With less than a week before the much anticipated rematch between Canelo Alvarez and Gennady Golovkin, there’s your normal rhetoric and tough talk. But, if you’re looking for the second coming of Alexis Arguello-Aaron Pryor, you’ll be disappointed… again.
The first fight is what fans should’ve expected. Alvarez wanted to limit true toe-to-toe skirmishes and Golovkin wanted to close off Alvarez and make him open up. The first couple of rounds was two fighters feeling each other out. But then Golovkin established himself and took control of the fight. He was the aggressor and scored more effectively than his counterpart. However, all three judges gave Canelo the last three rounds which gave Alvarez a much needed 114-114 score on Don Trella’s scorecards.
The rematch might not be that much different despite Oscar DeLa Hoya’s attempt to sell this as the “fight of the decade”.
Keys for Canelo Alvarez
If you think Canelo didn’t learn a lot from losing to Floyd Mayweather Jr., think again. The primary thing he learned from Floyd was to try and move like Floyd. Alvarez’ constant movement frustrated Golovkin who was under the impression, true or not true, that Canelo would stand and trade punches like he did against C-Level fighters like James Kirkland.
“I think the group on the other side is mad enough that maybe they will put on the kind of fight that they promised the first time. At least try to knock Golovkin out, at least try to knock him out. If they do that, then at least they are in range to fight instead of run,” Sanchez told BoxingScene.com.
Alvarez is brilliant in that sense. He fights bad fighters like he’s a come-forward, bull-in-a-China-shop fighter. But in his two biggest fights, Mayweather Jr. and Golovkin, he didn’t come forward with a lot of ferocity. In fact, against Mayweather Jr., he never took advantage of Floyd standing right in front of him. He stood and waited to counterpunch one of the smartest fighters in the history of boxing. Besides a ridiculous scorecard that had it a draw, Alvarez was overmatched and clueless.
Alvarez doesn’t want to stand toe-to-toe with Golovkin, unless he wants to make the same mistake as Sugar Ray Leonard did in his first fight with Roberto Duran. He is too smart for that.
Alvarez will need to establish his jab in the rematch. According to CompuBox, Alvarez only landed 24% of his jabs in the first fight. His inability to use the jab as a scoring punch played a huge part in Golovkin winning the middle rounds.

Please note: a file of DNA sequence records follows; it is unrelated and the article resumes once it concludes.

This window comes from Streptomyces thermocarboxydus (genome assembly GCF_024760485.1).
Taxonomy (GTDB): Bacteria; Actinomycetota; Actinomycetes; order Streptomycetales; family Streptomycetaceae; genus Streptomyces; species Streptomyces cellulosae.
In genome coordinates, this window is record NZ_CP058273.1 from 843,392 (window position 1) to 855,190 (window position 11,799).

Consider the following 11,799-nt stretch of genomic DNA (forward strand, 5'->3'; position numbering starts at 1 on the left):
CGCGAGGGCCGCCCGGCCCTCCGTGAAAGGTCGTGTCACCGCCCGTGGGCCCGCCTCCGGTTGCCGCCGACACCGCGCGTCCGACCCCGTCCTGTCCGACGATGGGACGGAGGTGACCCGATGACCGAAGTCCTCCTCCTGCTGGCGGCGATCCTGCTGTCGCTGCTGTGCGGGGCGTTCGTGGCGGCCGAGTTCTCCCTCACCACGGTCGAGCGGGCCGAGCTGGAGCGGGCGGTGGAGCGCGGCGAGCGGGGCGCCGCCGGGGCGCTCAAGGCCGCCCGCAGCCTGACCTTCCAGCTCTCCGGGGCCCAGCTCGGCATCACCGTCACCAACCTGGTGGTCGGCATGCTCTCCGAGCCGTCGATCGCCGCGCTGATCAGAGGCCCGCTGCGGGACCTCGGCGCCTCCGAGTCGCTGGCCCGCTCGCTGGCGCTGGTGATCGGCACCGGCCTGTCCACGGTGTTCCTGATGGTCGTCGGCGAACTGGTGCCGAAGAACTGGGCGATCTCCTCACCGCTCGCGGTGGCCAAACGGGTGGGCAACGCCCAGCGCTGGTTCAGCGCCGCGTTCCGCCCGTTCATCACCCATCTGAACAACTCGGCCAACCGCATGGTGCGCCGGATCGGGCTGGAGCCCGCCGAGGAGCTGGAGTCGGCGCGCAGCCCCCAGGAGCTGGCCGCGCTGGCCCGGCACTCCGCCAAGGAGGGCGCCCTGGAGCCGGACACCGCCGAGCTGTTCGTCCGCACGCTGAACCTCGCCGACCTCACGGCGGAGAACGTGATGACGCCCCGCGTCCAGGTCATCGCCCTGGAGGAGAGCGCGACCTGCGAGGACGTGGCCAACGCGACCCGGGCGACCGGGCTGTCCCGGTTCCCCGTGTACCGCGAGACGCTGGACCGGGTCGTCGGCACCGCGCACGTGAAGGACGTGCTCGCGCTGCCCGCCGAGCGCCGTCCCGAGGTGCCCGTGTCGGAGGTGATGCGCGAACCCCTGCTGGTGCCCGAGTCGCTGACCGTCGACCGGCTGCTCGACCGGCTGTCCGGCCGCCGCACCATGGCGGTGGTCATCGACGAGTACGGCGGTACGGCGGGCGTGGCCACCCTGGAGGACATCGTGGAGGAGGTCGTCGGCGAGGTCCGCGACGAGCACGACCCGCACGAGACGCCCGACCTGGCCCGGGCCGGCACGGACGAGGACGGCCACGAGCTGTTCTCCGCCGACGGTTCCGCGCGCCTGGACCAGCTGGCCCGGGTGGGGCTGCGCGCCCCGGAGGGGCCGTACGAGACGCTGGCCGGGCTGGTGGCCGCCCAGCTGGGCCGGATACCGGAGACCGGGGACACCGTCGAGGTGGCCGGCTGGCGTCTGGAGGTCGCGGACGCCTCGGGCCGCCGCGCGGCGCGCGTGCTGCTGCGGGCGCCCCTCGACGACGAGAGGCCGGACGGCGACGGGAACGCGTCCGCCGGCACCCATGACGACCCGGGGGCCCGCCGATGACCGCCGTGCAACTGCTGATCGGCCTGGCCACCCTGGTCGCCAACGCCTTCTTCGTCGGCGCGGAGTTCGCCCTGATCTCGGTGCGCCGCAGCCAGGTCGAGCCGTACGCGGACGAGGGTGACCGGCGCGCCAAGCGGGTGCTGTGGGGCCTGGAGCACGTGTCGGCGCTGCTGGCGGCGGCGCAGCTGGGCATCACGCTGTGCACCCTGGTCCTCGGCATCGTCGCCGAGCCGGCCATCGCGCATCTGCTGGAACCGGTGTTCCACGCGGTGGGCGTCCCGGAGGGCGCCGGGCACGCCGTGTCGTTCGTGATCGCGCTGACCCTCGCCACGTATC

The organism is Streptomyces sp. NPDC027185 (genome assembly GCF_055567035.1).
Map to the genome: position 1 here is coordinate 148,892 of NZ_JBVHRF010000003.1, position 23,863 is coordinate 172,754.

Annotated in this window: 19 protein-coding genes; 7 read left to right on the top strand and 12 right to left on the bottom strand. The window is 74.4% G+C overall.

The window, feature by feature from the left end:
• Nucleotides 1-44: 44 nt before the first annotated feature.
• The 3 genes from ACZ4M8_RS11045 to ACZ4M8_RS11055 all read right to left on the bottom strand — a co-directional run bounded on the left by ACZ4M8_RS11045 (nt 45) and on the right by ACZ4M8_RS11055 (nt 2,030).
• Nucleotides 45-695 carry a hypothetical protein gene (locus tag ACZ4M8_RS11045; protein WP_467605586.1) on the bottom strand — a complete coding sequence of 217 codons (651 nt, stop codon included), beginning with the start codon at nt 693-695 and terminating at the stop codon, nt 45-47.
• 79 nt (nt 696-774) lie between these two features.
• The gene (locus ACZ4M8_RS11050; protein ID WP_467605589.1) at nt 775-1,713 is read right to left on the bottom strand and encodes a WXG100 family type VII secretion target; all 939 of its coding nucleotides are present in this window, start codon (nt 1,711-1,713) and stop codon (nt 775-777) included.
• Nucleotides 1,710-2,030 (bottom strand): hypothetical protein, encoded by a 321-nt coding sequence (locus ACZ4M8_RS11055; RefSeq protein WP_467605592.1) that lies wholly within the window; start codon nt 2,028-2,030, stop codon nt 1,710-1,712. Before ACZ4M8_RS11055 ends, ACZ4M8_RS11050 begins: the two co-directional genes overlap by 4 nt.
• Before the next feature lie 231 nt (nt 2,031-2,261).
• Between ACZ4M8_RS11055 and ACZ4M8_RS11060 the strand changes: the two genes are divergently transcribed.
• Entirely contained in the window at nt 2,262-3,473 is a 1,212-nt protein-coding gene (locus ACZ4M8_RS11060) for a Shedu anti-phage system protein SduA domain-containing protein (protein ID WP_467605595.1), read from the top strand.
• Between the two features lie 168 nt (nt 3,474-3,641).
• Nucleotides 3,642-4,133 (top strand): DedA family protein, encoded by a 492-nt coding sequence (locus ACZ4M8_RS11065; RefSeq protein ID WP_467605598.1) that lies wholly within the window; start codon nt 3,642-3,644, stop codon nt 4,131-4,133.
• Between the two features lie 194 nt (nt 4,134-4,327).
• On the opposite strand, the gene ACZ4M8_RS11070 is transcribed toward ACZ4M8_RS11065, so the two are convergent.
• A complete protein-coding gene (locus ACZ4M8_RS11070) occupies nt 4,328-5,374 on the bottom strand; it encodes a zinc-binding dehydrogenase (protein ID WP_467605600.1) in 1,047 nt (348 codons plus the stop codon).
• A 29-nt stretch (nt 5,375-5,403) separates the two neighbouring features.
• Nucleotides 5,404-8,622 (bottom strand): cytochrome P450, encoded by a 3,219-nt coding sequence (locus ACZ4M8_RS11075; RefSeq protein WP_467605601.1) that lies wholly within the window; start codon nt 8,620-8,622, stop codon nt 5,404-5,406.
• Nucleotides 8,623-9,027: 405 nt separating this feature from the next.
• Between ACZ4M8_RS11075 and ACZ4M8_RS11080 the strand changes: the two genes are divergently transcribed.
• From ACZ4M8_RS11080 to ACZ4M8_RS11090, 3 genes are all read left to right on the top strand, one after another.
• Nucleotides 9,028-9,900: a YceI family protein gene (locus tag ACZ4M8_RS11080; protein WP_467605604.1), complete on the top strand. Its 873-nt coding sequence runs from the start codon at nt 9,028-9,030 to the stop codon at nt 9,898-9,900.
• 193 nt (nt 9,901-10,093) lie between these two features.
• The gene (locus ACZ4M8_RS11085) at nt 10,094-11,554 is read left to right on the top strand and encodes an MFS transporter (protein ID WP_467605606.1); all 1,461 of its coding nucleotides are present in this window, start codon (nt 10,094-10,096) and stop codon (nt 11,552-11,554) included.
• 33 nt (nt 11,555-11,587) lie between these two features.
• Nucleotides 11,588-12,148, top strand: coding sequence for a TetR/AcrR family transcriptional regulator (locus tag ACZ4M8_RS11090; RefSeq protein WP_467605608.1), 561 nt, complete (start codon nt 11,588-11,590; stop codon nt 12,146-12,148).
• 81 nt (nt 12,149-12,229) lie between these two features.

There’s no doubt that Golovkin will be even more aggressive than he was the first time. Keeping him at distance is a must.
He’ll also have to take advantage of Golovkin “stooping”. That will open up one of Canelo’s most effective punches, the uppercut.
Keys for Gennady Golovkin
For a fighter like Golovkin, when you throw almost 200 punches more than your opponent and land more punches in 10 out of the 12 rounds, you expect to get a close decision, not a draw, but here we are.
Golovkin was the aggressor in the first fight and expect the same this time around. He will have to work the body a lot more this time that last. For this to happen, cutting off the ring is a must. There’s no reason Golovkin should not expect copious amounts of movement from Alvarez.
Despite all the bluster and bravado leading up to the fight, Golovkin can’t trust Alvarez to oblige him.
Cutting off the ring will also allow Golovkin to pin Canelo’s back up against the ropes. Unlike Alvarez when he fought Mayweather Jr., when Golovkin gets his opponent’s back up against the ropes, he usually goes to work. But, in the first fight, Golovkin would flurry on the ropes and then step back in fear of being countered. This time around, he must keep Canelo pinned.
The jab was an effective tool for Golovkin in the first fight. He landed almost 30% of his jabs which allowed him to get inside, whether they were effectively scoring or not. Jabbing to get inside might open Golovkin to counters but Alvarez also tends to stop punching when he’s faced with a jab constantly coming at him. It’s the real reason why he struggled with Mayweather Jr. and Erislandy Lara.
If Golovkin can be the aggressor like he was in the first fight, it should bode well for him, unless Adalaide Byrd is selected as a judge again.
Is this the fight where Father Time catches up to Golovkin? Some have predicted that it will, with the thought that the longer the fight goes, the bigger advantage it is to Canelo.
I’m not in that camp. Golovkin will work behind his jab and open up Canelo. Good head movement will be the key to avoiding Canelo’s counter punches. The combination of the two will mean Canelo will have to come out of his shell.
Golovkin won’t blow the lead that he blew in the first fight. He will score a knockdown late and win the fight by unanimous decision.
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